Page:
There’s nowhere quite so Texan as West Texas. Cowboy boots are utilitarian, not kitschy. Tourists stick out like rental cars at the neighborhood FINA gas station, but locals are rarely less than welcoming. Life moves at a slow, easy pace in this pocket of the world where everything is three parts sky, one part civilization. Words ring foreign without a drawl, it seems, and I can only guess at what non-Texans, those distinct others, see when they contemplate this sparsely populated region of the Lone Star State.
Perhaps they envision border cities mirrored by Mexican counterparts that hover scarcely across an invisible divide. Maybe the allure rests in the picturesque isolation of once-booming oil towns constructed in hasty, gleaming expansion, only to experience a prolonged, nearly painful contraction over the span of decades. Sentimental historians may offer their own exemplars in the form of ghost towns such as Langtry that, dwindling in population, swiftly recede into canyons and deserts and fix one eye on the horizon into which they will soon vanish. And some cultural elites might distill this section of the state into the oft-glamorized and much-hyped city of Marfa, a microcosm of the global art scene nestled near the Davis Mountains. However, beneath such romantic notions trembles a current of problematic contradictions.
For instance, since mid-November, wildfires have ravaged some 3.3 million acres of Texas land with West Texas particularly hard hit, but the dire budget situation compelled lawmakers to pass bills cutting $34.2 million, or 40 percent, from the state Forest Service’s wildfire program. The bleak outlook is only compounded by the third-worst drought in Texas history and estimates that show some of the region’s cities could run out of water within two years, though in May the Legislature failed to pass a measure that increased funding for the state water plan. But, most national headlines tout the state’s job creation record and business-friendly economic climate; the most some people will see of Texas’ landscape has been touched by the Coen brothers’ directorial vision. Texas is a myth, and Langtry, whose reputation is built on the legends associated with maverick lawman Judge Roy Bean, and Marfa, on whose flaxen prairie its patron saint, minimalist artist Donald Judd, left an indelible impression, are no exception.
You can trace Judd’s influence on Marfa back to 1971, the year of his first visit since passing through as an 18-year-old soldier. Enchanted, he fell in love with the spare, remote town and settled in by purchasing various properties with help from the Dia Art Foundation. He opened his own nonprofit Chinati Foundation in 1986 at the site of the former Fort D. A. Russell, whose abandoned buildings would house permanent installations and exhibitions by Dan Flavin, John Chamberlain, David Rabinowitch, Claes Oldenburg, and others. Before Judd’s arrival, Marfa was best known for the mysterious lights that occasionally flicker just outside the city limits at nighttime; through his influence, it transforms into a mecca for his disciples and a haven away from New York City.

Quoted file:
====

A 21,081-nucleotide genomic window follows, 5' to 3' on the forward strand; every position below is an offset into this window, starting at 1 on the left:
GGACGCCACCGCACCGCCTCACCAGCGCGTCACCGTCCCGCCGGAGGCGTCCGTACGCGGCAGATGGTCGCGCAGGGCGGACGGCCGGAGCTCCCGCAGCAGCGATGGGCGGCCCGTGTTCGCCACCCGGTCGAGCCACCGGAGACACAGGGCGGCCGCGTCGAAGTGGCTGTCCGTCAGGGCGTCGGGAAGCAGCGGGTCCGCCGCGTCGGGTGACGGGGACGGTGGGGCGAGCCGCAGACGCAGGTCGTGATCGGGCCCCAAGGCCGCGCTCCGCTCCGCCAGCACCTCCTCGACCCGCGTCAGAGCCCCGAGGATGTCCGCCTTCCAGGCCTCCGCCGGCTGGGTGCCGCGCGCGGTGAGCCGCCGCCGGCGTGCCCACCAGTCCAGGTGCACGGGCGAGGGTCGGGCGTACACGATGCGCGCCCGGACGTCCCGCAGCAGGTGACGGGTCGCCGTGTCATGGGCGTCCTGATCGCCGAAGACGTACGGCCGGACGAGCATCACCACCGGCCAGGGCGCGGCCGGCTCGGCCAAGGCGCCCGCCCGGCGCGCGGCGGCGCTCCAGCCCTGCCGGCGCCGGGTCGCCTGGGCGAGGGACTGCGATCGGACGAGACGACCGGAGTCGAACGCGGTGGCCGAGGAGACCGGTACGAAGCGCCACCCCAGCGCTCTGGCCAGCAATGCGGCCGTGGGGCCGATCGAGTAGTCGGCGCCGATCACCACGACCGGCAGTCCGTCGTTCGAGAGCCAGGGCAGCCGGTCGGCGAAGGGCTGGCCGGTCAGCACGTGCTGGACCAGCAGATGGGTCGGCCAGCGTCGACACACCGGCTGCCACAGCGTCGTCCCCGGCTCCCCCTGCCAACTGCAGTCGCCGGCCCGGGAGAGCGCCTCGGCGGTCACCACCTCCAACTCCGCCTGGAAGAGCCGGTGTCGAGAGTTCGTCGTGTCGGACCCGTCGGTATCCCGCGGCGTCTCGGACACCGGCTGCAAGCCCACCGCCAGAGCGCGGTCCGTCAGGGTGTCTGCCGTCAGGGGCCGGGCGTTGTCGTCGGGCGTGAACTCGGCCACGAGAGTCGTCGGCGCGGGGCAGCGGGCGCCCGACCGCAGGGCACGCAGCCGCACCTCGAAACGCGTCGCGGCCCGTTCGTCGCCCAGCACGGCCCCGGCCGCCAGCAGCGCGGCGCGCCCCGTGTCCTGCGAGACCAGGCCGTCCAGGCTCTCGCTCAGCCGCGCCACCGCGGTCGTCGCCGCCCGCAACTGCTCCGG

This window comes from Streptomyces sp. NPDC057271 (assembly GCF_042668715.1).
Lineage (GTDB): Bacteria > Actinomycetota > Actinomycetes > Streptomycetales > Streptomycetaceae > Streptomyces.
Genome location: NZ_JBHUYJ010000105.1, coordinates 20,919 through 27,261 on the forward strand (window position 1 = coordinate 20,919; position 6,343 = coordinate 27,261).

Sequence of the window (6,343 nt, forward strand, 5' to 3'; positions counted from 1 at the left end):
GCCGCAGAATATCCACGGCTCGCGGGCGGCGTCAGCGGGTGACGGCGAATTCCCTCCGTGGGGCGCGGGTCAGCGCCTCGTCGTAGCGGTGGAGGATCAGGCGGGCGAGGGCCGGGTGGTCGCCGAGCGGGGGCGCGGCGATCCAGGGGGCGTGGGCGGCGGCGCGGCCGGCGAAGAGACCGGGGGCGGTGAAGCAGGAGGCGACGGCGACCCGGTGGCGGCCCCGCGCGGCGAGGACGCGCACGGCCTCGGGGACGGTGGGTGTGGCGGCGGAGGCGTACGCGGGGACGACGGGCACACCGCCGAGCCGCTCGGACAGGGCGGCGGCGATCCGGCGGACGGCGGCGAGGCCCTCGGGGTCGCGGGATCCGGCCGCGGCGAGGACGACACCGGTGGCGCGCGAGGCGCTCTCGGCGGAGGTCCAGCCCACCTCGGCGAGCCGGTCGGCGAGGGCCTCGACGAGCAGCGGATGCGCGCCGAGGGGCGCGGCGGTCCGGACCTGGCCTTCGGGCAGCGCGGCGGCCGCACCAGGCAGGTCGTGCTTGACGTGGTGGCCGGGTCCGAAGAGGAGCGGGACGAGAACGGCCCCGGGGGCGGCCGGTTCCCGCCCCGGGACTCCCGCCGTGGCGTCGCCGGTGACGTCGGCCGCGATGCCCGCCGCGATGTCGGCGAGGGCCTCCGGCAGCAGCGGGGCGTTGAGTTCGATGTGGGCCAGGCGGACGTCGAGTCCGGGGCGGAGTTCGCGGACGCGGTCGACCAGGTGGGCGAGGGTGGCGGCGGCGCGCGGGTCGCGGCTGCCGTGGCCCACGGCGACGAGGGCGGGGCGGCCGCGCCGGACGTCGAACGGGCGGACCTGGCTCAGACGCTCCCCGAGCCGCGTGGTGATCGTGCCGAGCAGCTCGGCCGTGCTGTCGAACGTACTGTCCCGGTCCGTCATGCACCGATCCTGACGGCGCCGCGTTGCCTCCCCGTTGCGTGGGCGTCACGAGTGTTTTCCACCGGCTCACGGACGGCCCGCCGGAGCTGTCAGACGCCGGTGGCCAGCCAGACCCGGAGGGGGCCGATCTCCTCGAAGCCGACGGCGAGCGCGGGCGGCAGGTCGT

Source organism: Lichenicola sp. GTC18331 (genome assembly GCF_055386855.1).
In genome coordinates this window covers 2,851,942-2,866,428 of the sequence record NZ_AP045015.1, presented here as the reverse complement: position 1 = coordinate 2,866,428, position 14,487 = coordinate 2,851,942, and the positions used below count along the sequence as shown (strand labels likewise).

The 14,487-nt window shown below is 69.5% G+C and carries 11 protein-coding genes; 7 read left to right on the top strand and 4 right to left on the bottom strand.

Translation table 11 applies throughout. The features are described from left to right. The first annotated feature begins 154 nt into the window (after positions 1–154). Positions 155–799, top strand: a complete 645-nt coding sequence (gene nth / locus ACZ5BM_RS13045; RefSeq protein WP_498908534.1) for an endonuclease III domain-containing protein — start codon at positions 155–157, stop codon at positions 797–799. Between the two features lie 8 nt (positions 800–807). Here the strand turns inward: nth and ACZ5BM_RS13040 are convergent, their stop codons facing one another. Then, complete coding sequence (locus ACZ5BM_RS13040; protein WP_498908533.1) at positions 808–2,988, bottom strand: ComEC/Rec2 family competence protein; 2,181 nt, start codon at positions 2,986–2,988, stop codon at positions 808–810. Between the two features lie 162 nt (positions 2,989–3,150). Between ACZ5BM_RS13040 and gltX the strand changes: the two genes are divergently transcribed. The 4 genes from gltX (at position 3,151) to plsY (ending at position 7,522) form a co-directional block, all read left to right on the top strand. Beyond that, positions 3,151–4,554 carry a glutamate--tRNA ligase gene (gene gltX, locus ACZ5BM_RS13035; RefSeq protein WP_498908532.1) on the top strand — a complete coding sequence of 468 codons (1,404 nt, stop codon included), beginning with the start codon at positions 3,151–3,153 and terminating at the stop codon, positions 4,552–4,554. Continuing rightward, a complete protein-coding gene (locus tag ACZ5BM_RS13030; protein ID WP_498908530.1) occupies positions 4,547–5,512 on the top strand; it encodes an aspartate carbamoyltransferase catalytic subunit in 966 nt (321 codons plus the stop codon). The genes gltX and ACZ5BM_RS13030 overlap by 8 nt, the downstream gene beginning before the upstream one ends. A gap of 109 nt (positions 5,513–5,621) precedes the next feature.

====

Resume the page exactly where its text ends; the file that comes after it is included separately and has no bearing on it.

After Judd passed away in 1994 a provision in his will established the Judd Foundation, which operates in both Marfa and New York and competes with Chinati on more or less friendly terms. The legacy the sculptor left behind, not the least of which is his kilometer-long installation of concrete boxes (his literal mark on the earth) on a prickly stretch of Chinati’s main property, attracts artists, gallery owners, and chic entrepreneurs to a city whose residents in 1990 numbered 2,424 — less than one-one thousandth of Brooklyn’s population today. Businesses thrive as tourism pumps life into the economy, and Marfa, a magnet for weekend Texans and the art-world cognoscenti, is rescued from almost certain obsolescence.
But this hagiographic narrative omits much of what makes Marfa tick.
For example, you’ll rarely hear about how two of its biggest property and stakeholders, the Chinati and Judd foundations, are exempt from paying taxes on multiple lots because of their 501(c)(3) nonprofit status. According to Presidio County tax records, Chinati paid $1,189 in taxes in February on four properties valued at a total of $85,490. Another 14 Chinati properties, and all the Judd Foundation’s 19 properties in the county, are exempt from taxes.
Hardly contentious numbers, perhaps, but consider the size of each nonprofit’s coffers. An independent auditors’ report shows that Chinati’s net assets at the end of 2009 amounted to about $11.6 million, with revenue totaling $3.3 million. Estimates from 2008 place the value of the Judd Foundation’s assets at a whopping $240 million with $3.6 million in income. Not too shabby for an organization whose endowment of $27.8 million was funded by a Christie’s New York auction of 36 of the artist’s sculptures in 2006.